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The Acatama Experience


Download links and information about The Acatama Experience by Jean - Luc Ponty. This album was released in 2007 and it belongs to Jazz, Contemporary Jazz, Crossover Jazz genres. It contains 14 tracks with total duration of 59:00 minutes.

Artist: Jean - Luc Ponty
Release date: 2007
Genre: Jazz, Contemporary Jazz, Crossover Jazz
Tracks: 14
Duration: 59:00
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No. Title Length
1. Intro 0:15
2. Parisian Thoroughfare 4:39
3. Premonition 3:43
4. Point of No Return 6:45
5. Back In the 60's 4:03
6. Without Regrets 4:29
7. Celtic Steps 5:52
8. Desert Crossing 3:03
9. Last Memories of Her 5:21
10. The Acatama Experience 2:01
11. On My Way to Bombay 4:32
12. Still In Love 5:07
13. Euphoria 4:49
14. To and Fro 4:21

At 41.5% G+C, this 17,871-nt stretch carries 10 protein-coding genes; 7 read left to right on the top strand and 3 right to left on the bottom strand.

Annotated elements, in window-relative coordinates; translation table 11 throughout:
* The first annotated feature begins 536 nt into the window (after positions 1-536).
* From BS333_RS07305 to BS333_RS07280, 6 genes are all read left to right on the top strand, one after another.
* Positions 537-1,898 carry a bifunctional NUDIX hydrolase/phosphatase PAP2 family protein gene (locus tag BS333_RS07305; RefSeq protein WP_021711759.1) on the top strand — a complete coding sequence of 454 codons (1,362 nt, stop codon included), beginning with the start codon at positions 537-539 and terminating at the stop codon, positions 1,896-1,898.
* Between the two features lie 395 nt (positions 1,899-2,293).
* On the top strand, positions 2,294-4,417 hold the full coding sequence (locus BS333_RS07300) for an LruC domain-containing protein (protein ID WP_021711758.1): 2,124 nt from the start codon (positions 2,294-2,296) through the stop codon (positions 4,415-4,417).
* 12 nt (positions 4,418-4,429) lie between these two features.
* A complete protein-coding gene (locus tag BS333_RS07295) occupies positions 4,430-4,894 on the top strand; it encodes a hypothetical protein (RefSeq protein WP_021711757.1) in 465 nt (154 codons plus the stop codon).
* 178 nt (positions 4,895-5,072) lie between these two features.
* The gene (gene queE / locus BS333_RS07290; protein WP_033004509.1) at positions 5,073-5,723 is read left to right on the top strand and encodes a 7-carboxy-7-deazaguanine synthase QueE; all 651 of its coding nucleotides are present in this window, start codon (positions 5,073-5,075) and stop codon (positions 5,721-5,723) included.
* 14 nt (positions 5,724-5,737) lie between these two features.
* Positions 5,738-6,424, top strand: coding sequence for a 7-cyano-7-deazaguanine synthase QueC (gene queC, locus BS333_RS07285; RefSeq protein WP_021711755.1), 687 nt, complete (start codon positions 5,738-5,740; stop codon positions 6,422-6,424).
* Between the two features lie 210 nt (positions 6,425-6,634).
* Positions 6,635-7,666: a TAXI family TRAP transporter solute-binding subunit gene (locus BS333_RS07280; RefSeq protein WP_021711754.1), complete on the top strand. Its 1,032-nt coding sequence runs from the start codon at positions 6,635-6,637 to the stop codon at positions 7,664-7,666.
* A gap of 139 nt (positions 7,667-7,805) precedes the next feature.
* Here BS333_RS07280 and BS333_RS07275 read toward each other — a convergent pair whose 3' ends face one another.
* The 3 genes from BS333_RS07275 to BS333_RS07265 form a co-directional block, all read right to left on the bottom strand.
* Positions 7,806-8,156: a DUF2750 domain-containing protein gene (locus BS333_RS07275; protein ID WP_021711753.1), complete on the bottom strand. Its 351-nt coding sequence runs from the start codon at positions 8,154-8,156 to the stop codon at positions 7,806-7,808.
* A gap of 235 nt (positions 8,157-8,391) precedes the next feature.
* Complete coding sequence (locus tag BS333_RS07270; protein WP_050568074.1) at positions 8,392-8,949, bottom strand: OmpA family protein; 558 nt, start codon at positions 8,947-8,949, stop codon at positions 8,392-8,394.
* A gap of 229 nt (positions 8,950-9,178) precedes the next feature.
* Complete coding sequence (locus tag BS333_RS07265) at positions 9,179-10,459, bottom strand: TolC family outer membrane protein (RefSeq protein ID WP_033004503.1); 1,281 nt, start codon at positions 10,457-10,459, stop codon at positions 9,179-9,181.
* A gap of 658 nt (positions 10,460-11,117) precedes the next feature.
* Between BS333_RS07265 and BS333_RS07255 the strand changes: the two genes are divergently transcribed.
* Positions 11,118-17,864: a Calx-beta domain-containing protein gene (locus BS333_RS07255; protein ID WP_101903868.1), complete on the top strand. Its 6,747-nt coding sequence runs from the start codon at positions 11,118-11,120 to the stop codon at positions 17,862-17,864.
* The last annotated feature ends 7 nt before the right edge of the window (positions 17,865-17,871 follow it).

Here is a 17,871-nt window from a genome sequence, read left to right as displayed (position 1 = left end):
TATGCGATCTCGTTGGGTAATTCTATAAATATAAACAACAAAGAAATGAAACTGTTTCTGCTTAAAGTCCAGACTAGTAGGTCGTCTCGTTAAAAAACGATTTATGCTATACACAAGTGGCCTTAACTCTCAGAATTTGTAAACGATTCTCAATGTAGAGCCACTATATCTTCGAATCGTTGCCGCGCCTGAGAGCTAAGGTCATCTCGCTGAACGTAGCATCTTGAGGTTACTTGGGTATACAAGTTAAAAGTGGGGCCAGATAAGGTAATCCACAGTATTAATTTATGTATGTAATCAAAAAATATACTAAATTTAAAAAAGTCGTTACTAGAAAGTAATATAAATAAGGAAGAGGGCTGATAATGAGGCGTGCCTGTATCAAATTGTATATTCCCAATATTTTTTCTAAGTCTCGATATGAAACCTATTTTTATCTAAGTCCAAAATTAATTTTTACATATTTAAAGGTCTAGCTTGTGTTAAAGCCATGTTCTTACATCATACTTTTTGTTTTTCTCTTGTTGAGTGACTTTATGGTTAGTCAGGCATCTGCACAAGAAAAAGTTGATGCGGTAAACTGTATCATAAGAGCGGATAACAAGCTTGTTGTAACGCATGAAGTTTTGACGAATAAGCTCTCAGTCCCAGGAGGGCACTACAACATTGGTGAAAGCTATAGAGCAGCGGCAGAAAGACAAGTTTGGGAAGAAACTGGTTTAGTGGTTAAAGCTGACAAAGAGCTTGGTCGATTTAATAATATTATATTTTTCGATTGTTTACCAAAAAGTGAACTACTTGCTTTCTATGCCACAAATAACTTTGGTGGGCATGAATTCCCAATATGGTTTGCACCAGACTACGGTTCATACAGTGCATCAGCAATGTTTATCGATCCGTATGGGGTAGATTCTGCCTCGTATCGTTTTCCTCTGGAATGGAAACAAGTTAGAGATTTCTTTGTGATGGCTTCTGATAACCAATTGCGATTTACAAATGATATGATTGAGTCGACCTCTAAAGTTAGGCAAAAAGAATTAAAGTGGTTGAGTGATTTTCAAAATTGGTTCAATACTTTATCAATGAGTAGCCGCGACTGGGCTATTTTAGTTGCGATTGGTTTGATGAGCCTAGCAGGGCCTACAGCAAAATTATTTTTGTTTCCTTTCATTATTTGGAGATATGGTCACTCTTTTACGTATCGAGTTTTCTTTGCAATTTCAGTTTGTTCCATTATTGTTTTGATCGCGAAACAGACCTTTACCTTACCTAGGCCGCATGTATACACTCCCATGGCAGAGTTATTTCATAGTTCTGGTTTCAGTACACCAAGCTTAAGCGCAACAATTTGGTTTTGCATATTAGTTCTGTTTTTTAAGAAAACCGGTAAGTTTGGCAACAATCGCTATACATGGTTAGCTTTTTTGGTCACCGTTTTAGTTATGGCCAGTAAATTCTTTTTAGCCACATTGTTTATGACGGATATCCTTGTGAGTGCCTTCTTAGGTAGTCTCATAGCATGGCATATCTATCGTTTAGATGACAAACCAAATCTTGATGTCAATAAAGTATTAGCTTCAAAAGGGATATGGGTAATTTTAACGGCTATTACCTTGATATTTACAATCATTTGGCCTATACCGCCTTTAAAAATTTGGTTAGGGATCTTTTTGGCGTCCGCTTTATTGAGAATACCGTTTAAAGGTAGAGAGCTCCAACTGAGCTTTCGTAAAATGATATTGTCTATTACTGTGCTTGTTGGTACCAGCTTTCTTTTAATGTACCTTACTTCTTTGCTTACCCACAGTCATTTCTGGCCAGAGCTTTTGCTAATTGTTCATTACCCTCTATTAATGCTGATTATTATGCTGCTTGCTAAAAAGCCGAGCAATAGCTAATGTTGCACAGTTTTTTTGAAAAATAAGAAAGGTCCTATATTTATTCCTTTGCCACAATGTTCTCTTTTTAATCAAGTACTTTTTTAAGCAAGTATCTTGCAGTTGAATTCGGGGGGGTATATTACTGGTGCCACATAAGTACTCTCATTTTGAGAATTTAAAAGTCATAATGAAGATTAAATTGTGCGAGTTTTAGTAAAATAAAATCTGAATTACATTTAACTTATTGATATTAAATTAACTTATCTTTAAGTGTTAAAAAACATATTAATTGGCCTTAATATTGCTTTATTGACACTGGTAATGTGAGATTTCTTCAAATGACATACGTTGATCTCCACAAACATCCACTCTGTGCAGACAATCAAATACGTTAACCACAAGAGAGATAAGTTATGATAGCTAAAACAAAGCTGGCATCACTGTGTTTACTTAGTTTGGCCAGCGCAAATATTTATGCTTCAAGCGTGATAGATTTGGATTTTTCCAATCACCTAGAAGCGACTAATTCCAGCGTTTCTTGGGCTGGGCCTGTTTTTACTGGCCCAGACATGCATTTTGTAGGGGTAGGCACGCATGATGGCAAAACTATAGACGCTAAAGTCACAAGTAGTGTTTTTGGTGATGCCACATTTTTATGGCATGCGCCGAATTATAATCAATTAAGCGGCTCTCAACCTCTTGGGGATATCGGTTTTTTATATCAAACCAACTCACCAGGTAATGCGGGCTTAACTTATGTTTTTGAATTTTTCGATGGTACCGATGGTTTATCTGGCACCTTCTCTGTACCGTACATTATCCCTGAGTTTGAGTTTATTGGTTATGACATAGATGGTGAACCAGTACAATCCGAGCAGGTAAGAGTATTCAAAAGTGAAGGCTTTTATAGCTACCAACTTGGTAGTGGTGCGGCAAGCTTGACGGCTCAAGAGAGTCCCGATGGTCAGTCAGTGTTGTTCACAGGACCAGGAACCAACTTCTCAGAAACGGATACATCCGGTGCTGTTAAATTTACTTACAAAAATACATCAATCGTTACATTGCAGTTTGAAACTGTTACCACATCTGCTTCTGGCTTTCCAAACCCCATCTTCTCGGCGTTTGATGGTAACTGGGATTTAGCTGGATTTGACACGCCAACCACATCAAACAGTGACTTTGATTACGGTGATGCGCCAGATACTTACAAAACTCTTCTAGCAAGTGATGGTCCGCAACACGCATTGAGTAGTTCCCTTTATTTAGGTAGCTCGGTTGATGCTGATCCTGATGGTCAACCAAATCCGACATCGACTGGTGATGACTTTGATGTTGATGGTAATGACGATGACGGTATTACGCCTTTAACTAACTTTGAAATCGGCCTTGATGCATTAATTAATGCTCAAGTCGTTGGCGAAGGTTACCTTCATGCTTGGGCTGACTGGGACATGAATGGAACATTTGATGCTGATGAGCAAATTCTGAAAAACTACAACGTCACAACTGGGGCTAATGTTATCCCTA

Jean-Luc Ponty has dabbled in commercialized music off the beaten path of jazz for quite a number of years, a dilution of the straight-ahead and fusion-oriented music that made him an instantly recognized post-Stéphane Grappelli performer. The Acatama Experience is apparently a good one for Ponty, as his "new" style harks back to his emergence in the mid-'70s. It's a back-to-basics approach, paring down the histrionics and processed electric violin to a merely amplified, natural approach. Ponty has also surrounded himself with two excellent players in keyboardist William Lecomte and drummer Thierry Arpino, and on three tracks an old friend, the Belgian guitarist Philip Catherine. The band gets things rolling with a contemporary, funky, yet very respectful version of Bud Powell's "Parisian Thoroughfare," with other variations away from the core sound including an eighth note-centered "Celtic Steps" replete with danceable fiddlistics, the portable road song "Still in Love," and the title cut — an unusual, understated, spacy, ambient, overdubbed solo for Ponty on various instruments. The retro tracks are contemporary in nature, but reminiscent of his days with the Mahavishnu Orchestra. "Premonition," with help from Catherine, is a natural circular stairstep two-note climb with a booming electric bass guitar line from Guy Nsangué Akwa, while the waltz "Last Memories of Her" has the same basic ascendant quality with Lecomte's melancholy piano signifying the end of a beautiful friendship. Another standout track, "Euphoria" is couched in a bright, happy 6/8 Latin base, made luminous by the vibraphone playing of Taffa Cissé. Considering Ponty's most recent work, rife with world or Afrocentric mishmashes or even further back mired in dense, overwashed electronic synth muck, this recording is not only a welcome change of pace, but a return to the great music that made Ponty an important figure in contemporary music. This one is recommended with no hesitation, and is the brilliant violinist's best effort in nearly 30 years. ~ Michael G. Nastos, Rovi